Iowa men's basketball: Backcourt rebounding a primary focus entering Utah State matchup
IOWA CITY — Five days after a 20-point loss at Iowa State, the primary topic of conversation surrounding the Iowa basketball team hasn’t changed.
And nor should it.
The Hawkeyes know that if they don’t fix their rebounding, they aren’t going to win many more games this season.
“That’s not a secret. All of us know that,” fifth-year senior Connor McCaffery said Tuesday. “That’s been the focus the past couple days of practice, and we’re going to take on that challenge from here on forward.”
While licking their wounds from a three-game losing streak in which they’ve been outrebounded by an average of 19.3 boards per game, the Hawkeyes (7-3) have been juggling final exams this week while also zeroing in on the biggest cause for such a differential.
They need everyone hustling for rebounds, not just two or three guys.
Last year, it was assumed that Iowa would do a pretty good job on the defensive glass, with national player of the year Luka Garza (who had great hands) and fellow NBA Draft pick Joe Wieskamp (an underrated rebounder as a wing) snapping up rebounds and kicking the basketball out to guards in transition.
But Iowa’s guards are smaller overall this year and not accustomed to being required to join the rebounding efforts. In games against Illinois and Iowa State, Iowa’s six primary guards combined for a total of just 10 rebounds — Joe Toussaint three in 28 minutes; Jordan Bohannon two in 48; Tony Perkins one in 49; Ahron Ulis two in 40; Payton Sandfort one in 16; and McCaffery one in 23.
Meantime, Iowa yielded 40 offensive rebounds in those games. There have been a lot of long rebounds, meaning even post players who are good rebounders — like Keegan Murray and Filip Rebraca — can do a great job of boxing out their opponent, but they have no chance to get the ball as it flies toward the perimeter. Iowa has given up too many second-chance 3-point attempts (or easy drives to the hoop) as a result.
“Everyone that's out there has to do a better job rebounding,” head coach Fran McCaffery said Tuesday. “And we have to make sure we're not leaking (in transition), because we like to run.”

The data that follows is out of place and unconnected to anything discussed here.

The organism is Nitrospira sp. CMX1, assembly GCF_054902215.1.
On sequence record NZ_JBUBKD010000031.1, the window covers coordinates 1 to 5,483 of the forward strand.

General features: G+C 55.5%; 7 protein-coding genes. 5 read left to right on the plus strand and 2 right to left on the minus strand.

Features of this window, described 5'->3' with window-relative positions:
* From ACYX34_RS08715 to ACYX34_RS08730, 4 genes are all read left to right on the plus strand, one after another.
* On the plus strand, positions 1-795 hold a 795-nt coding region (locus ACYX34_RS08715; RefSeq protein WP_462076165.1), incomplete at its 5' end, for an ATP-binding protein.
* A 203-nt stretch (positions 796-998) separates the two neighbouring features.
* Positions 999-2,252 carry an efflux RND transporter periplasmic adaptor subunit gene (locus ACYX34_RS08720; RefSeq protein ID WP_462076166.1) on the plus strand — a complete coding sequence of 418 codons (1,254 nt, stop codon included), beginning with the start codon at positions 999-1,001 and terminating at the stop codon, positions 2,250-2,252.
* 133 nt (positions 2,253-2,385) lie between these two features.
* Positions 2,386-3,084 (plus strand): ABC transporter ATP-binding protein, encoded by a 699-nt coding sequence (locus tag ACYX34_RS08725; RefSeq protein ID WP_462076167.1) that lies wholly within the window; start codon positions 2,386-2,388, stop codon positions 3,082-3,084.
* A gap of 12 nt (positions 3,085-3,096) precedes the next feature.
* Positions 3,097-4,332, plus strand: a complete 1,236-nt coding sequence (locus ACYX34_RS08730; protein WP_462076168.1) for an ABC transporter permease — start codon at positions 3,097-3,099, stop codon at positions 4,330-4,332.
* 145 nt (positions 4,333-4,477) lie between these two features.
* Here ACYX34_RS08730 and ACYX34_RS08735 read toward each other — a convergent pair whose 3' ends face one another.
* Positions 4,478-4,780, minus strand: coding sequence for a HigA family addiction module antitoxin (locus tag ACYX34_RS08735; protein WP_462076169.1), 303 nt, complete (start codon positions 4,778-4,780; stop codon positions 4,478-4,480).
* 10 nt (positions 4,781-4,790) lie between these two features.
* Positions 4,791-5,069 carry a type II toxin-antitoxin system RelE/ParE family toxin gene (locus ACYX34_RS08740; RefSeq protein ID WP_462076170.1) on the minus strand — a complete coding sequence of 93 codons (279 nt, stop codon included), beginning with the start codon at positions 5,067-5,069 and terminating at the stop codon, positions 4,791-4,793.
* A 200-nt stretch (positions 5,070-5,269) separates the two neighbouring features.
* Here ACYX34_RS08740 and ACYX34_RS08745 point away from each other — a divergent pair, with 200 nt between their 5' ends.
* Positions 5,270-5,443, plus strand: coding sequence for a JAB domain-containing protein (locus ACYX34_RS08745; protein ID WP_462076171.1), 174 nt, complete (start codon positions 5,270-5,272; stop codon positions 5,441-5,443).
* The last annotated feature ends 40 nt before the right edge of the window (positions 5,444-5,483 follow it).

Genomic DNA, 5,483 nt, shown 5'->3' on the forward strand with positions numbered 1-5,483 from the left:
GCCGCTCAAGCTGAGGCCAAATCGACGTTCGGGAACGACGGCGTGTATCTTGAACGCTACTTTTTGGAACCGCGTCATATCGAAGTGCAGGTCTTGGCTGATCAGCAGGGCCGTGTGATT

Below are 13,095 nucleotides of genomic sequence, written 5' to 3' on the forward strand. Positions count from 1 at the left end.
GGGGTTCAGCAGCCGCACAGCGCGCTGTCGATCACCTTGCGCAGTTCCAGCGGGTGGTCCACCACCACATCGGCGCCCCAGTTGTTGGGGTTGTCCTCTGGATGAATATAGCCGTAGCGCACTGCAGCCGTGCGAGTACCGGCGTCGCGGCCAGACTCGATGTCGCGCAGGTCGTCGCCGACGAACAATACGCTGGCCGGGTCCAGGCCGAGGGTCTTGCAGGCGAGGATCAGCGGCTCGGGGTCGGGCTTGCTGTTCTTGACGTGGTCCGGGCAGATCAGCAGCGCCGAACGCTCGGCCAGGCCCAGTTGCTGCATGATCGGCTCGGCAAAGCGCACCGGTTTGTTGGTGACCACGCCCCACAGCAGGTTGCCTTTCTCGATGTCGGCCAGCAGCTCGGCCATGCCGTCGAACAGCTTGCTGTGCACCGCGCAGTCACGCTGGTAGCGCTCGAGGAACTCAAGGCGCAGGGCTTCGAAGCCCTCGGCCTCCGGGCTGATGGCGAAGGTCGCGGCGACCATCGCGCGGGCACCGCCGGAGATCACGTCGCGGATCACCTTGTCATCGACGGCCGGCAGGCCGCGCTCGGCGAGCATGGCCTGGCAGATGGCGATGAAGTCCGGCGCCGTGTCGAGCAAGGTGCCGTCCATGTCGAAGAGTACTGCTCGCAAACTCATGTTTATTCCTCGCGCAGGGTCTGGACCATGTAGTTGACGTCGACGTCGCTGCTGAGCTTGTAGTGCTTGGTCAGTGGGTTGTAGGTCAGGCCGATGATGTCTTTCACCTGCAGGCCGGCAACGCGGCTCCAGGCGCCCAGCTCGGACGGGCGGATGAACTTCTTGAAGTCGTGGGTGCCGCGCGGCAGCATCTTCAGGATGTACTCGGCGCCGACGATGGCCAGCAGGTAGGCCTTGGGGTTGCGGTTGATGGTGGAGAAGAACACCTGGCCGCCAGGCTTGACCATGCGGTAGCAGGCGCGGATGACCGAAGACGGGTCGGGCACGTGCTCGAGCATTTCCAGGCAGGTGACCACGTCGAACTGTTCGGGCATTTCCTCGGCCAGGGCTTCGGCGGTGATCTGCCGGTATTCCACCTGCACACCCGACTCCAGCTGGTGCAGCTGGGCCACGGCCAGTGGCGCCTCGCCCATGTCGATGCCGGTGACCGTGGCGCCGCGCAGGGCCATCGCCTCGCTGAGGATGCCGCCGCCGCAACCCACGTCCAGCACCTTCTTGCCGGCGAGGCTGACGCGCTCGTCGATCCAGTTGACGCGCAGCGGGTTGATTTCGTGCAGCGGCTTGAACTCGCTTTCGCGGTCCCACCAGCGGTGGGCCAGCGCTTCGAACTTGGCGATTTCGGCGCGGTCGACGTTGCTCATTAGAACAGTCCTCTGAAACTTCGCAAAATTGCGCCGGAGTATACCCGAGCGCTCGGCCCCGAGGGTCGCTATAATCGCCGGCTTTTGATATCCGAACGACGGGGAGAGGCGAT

Iowa’s next chance to take its team rebounding approach to a game situation: Saturday’s 8 p.m., sold-out matchup against Utah State (7-3) at the Sanford Pentagon in Sioux Falls, South Dakota.
Players are pumped for their Pentagon return.
And that’s because of the fan involvement in the game. Bohannon called the Hawkeyes’ 80-73 win against Colorado on Dec. 22, 2017, as “one of my favorite games I’ve played here since I’ve been at Iowa.” (And that’s saying something for the program’s all-time leader in games played.)
That was a festive atmosphere, with only 3,250 fans cramming into the tiny-but-pristine basketball venue. It was a pro-Hawkeye crowd then, and it will be again Saturday — less than an hour from Sioux City. Fran McCaffery said he hopes the team can play there frequently in years to come. Iowa didn’t have a Gavitt Games matchup against the Big East this year, so this game against Utah State was a solid replacement.
“For us to get up to that part of the country where we have so many fans,” McCaffery said, “is something that's important to us.”
No starting lineup changes are planned.
Fran McCaffery said he would continue to start Joe Toussaint at the point-guard position, even though the junior played just 16 minutes against Illinois and 12 against Iowa State and scored two points on 1-for-8 shooting. The 12th-year Iowa coach isn't one to juggle his starting five, though he can’t ignore the Hawkeyes have gotten off to slow starts recently and are coming off their lowest point total (53) in 33 months.
“I'm not saying I would never change the starting lineup. It's always a possibility,” McCaffery said. “But it always seems real dramatic, and it's not really that necessary. Everybody puts a lot more emphasis on (starters) than they probably should. Those guys (on the bench) are all going to play a lot of minutes each.”
For the season, Toussaint (5.3 points per game, 3.7 assists) has played 179 minutes; Ulis (4.4 points, 3.3 assists) has played 173. Bohannon and Perkins comprised Iowa’s backcourt during long stretches in Ames, leaving Toussaint and Ulis on the bench together. McCaffery said he would try to play matchups as each game unfolds.
“We're pretty well stocked at that position, and I trust all those guys,” he said. “They've all proven that they can do it.”
Health updates: Lots of guys in the trainer's room.
Murray is continuing to get treatment for his sprained right ankle but will play against Utah State. Connor McCaffery is dealing with a back injury. Patrick McCaffery has a leg injury. That’s just part of the list. Much of the team also scheduled COVID-19 vaccine booster shots in the days following the Iowa State game.
“A lot of people are banged up. Some people are sick this time of year,” Bohannon said. “But we’re looking forward to getting back out there (Saturday)."